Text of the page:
The Catcher in the Rye Allusions
When an author refers to other great events, people, and works, it isn’t accidental. This is a stylistic writing device referred to as an allusion. It is defined as the action of making references to something or using something to exemplify a thought.
As a bibliophile, Holden Caulfield from the novel The Catcher in the Rye is familiar with the literature. This is why he is depicted using constant allusions throughout the narrative. By so doing, the author ensures that the reader can easily reference fictional characters and historical figures. In this way, readers are better able to understand the point being made.
Seeing as how there’s some logic behind allusions, consider the following instances of the stylistic device used in The Catcher in the Rye.
Romeo and Juliet
At the Grand Central Station scene, Holden mentions Romeo and Juliet while conversing with nuns. He feels awkward talking about this story with nuns because of the strong sexual undertones in contains.
Since the character is clearly ill at ease talking matters sexual, this allusion is an apt representation of his deep insecurity. In the same way, it is used to show his despise for Romeo – which embodies his hate for fame characters from history.
Further, Holden mentions that he is driven crazy whenever someone gets killed.
The character also remarks on Emily Dickinson on his way to the Wicker Bar. He talks about Allie’s belief in Emily as an astounding war poet. However, Holden and Emily had different views of the world.
That said, Holden and J.D. Salinger resemble Emily Dickinson in the sense that they are highly secretive and live a life removed from mass social interactions, only choosing to open up to a very select few.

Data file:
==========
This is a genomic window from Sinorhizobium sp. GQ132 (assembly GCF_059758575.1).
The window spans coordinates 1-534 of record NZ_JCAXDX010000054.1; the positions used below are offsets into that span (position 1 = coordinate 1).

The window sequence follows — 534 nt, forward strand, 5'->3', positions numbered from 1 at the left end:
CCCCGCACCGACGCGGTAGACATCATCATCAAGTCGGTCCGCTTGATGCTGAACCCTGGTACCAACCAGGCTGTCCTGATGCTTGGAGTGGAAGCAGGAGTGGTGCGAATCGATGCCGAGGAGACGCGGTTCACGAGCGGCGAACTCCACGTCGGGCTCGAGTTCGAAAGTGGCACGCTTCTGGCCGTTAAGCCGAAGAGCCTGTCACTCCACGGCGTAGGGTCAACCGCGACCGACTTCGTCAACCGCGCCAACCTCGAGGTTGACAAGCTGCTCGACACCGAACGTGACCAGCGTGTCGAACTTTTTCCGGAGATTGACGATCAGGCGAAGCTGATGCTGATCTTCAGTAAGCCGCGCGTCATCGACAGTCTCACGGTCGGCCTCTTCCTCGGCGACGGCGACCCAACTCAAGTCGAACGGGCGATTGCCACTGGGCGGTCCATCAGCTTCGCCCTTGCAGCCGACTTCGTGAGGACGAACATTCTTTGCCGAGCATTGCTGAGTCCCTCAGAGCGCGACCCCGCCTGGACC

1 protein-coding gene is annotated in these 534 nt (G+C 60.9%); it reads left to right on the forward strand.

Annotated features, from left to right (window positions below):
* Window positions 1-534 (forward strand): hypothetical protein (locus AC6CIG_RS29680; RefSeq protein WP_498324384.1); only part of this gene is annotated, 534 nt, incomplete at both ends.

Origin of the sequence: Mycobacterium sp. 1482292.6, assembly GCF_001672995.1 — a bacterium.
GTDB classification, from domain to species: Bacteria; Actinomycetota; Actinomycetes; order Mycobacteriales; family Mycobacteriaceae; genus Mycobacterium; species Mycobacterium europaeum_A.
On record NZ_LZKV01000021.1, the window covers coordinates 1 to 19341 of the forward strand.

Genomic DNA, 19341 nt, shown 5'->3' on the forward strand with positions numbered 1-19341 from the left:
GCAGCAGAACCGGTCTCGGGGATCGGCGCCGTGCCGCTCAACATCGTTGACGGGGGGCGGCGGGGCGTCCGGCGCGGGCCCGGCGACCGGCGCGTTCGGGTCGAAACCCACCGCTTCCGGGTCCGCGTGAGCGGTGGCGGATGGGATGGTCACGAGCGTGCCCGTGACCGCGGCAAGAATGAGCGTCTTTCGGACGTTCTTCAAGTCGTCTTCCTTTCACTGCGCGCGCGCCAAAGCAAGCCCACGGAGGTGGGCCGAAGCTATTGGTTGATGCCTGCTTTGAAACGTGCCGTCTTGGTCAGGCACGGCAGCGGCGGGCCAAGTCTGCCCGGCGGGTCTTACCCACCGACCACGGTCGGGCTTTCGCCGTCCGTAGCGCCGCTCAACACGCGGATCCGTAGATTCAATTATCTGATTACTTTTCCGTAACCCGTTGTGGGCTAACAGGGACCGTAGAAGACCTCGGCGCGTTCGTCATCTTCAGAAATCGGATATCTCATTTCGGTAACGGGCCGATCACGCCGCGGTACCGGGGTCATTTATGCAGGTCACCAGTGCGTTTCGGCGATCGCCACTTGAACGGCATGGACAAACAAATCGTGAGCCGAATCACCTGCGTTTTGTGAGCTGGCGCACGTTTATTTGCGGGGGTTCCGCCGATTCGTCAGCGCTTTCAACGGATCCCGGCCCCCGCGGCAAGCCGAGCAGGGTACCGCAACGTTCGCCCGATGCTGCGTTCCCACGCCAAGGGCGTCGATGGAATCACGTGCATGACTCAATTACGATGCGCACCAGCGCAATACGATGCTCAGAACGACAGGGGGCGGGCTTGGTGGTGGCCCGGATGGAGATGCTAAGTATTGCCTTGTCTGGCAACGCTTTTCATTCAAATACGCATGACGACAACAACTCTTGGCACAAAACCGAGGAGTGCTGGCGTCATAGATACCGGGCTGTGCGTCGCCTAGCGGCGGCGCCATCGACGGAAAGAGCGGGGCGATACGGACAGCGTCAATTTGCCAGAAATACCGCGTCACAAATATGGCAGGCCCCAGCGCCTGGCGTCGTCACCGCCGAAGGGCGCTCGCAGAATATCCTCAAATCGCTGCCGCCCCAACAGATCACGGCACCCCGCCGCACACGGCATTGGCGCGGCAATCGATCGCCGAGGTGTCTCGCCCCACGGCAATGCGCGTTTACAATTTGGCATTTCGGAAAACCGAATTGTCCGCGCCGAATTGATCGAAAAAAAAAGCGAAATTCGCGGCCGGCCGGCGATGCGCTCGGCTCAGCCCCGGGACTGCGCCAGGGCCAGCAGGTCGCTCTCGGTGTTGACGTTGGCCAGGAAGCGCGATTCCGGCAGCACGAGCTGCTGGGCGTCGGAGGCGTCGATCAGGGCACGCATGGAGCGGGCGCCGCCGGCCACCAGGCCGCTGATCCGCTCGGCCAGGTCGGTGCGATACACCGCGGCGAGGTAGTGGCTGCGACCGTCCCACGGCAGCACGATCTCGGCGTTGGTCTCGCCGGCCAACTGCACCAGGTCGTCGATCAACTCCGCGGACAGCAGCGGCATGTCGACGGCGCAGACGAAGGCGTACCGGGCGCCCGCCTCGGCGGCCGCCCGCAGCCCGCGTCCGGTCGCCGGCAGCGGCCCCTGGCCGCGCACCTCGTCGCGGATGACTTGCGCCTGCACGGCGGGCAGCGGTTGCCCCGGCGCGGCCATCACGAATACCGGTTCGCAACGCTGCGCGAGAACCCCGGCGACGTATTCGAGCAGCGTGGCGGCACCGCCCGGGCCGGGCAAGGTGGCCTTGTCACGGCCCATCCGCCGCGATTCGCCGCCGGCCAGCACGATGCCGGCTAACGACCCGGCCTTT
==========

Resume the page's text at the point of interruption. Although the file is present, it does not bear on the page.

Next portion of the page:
Holden’s seclusion is similar to Salinger’s – who after writing The Catcher in the Rye fettered himself at home and only chose to communicate with a select social group of friends and family.
Lardner was a columnist, journalist, and author of great renown during his time. He was particularly marked out as a sterling writer based on his ironic and sarcastic works. When Holden converses about his brother’s literature, Ring Lardner is mentioned.
He says that after DB, Lardner is his favorite author. This is one of the significant The Catcher in the Rye allusions because Holden and Lardner are somewhat similar. Both, for instance, are sarcastic, live in New York, and have a drinking problem.
Out of Africa
Throughout The Catcher in the Rye, Holden is depicted as reading Out of Africa. He gets the book at a library and mentions that he likes it. Written about Karen Blixen, the book shows how the white owner of an expansive farm in Nairobi, Kenya in the country during Africa’s colonial period.
Holden relates to Blixen because of his wish to protect and nurture the innocent – much in the same way that Blixen did. As such, he battles with himself because he seems not to want to grow up – particularly in sticking to Out of Africa.
Over and above everything else, there are tons of The Catcher in the Rye allusions. Each of them has a meaning, and most are conveyed through Holden Caulfield in his day to day life and social interactions. The above listed are some of the more prominent illustrations of the use of this stylistic device by J.D. Salinger.